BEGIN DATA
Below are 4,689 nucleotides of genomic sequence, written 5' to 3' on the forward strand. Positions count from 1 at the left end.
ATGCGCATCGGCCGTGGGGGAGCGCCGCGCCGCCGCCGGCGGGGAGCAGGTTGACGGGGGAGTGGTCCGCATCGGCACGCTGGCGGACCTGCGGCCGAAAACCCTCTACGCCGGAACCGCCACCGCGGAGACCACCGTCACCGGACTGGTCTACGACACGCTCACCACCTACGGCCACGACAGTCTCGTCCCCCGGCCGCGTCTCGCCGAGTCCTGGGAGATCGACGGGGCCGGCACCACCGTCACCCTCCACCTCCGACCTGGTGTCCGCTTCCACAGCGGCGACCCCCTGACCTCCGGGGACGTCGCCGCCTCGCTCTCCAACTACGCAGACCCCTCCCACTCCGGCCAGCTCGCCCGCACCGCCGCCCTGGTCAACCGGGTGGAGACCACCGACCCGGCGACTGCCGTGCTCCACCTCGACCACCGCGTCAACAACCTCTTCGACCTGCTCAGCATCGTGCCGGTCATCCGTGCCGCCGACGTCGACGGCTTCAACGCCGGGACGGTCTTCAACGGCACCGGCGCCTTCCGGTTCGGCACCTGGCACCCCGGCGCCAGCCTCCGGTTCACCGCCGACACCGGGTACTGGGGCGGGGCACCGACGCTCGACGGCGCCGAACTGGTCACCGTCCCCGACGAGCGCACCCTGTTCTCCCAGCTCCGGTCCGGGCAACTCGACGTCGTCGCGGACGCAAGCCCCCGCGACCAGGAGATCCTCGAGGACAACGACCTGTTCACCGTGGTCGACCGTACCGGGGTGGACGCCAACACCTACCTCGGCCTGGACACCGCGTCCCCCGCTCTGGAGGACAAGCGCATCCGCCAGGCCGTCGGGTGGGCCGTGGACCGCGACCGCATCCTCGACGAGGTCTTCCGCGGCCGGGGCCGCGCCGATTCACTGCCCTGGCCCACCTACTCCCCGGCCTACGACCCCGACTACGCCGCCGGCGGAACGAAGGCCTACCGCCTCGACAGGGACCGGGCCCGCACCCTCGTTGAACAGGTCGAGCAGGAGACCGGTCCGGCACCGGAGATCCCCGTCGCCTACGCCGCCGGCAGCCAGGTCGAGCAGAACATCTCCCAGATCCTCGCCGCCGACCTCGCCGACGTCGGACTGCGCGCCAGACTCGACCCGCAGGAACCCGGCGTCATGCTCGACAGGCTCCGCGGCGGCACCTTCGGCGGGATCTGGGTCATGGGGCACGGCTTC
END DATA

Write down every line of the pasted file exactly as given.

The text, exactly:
Below are 4,689 nucleotides of genomic sequence, written 5' to 3' on the forward strand. Positions count from 1 at the left end.
ATGCGCATCGGCCGTGGGGGAGCGCCGCGCCGCCGCCGGCGGGGAGCAGGTTGACGGGGGAGTGGTCCGCATCGGCACGCTGGCGGACCTGCGGCCGAAAACCCTCTACGCCGGAACCGCCACCGCGGAGACCACCGTCACCGGACTGGTCTACGACACGCTCACCACCTACGGCCACGACAGTCTCGTCCCCCGGCCGCGTCTCGCCGAGTCCTGGGAGATCGACGGGGCCGGCACCACCGTCACCCTCCACCTCCGACCTGGTGTCCGCTTCCACAGCGGCGACCCCCTGACCTCCGGGGACGTCGCCGCCTCGCTCTCCAACTACGCAGACCCCTCCCACTCCGGCCAGCTCGCCCGCACCGCCGCCCTGGTCAACCGGGTGGAGACCACCGACCCGGCGACTGCCGTGCTCCACCTCGACCACCGCGTCAACAACCTCTTCGACCTGCTCAGCATCGTGCCGGTCATCCGTGCCGCCGACGTCGACGGCTTCAACGCCGGGACGGTCTTCAACGGCACCGGCGCCTTCCGGTTCGGCACCTGGCACCCCGGCGCCAGCCTCCGGTTCACCGCCGACACCGGGTACTGGGGCGGGGCACCGACGCTCGACGGCGCCGAACTGGTCACCGTCCCCGACGAGCGCACCCTGTTCTCCCAGCTCCGGTCCGGGCAACTCGACGTCGTCGCGGACGCAAGCCCCCGCGACCAGGAGATCCTCGAGGACAACGACCTGTTCACCGTGGTCGACCGTACCGGGGTGGACGCCAACACCTACCTCGGCCTGGACACCGCGTCCCCCGCTCTGGAGGACAAGCGCATCCGCCAGGCCGTCGGGTGGGCCGTGGACCGCGACCGCATCCTCGACGAGGTCTTCCGCGGCCGGGGCCGCGCCGATTCACTGCCCTGGCCCACCTACTCCCCGGCCTACGACCCCGACTACGCCGCCGGCGGAACGAAGGCCTACCGCCTCGACAGGGACCGGGCCCGCACCCTCGTTGAACAGGTCGAGCAGGAGACCGGTCCGGCACCGGAGATCCCCGTCGCCTACGCCGCCGGCAGCCAGGTCGAGCAGAACATCTCCCAGATCCTCGCCGCCGACCTCGCCGACGTCGGACTGCGCGCCAGACTCGACCCGCAGGAACCCGGCGTCATGCTCGACAGGCTCCGCGGCGGCACCTTCGGCGGGATCTGGGTCATGGGGCACGGCTTC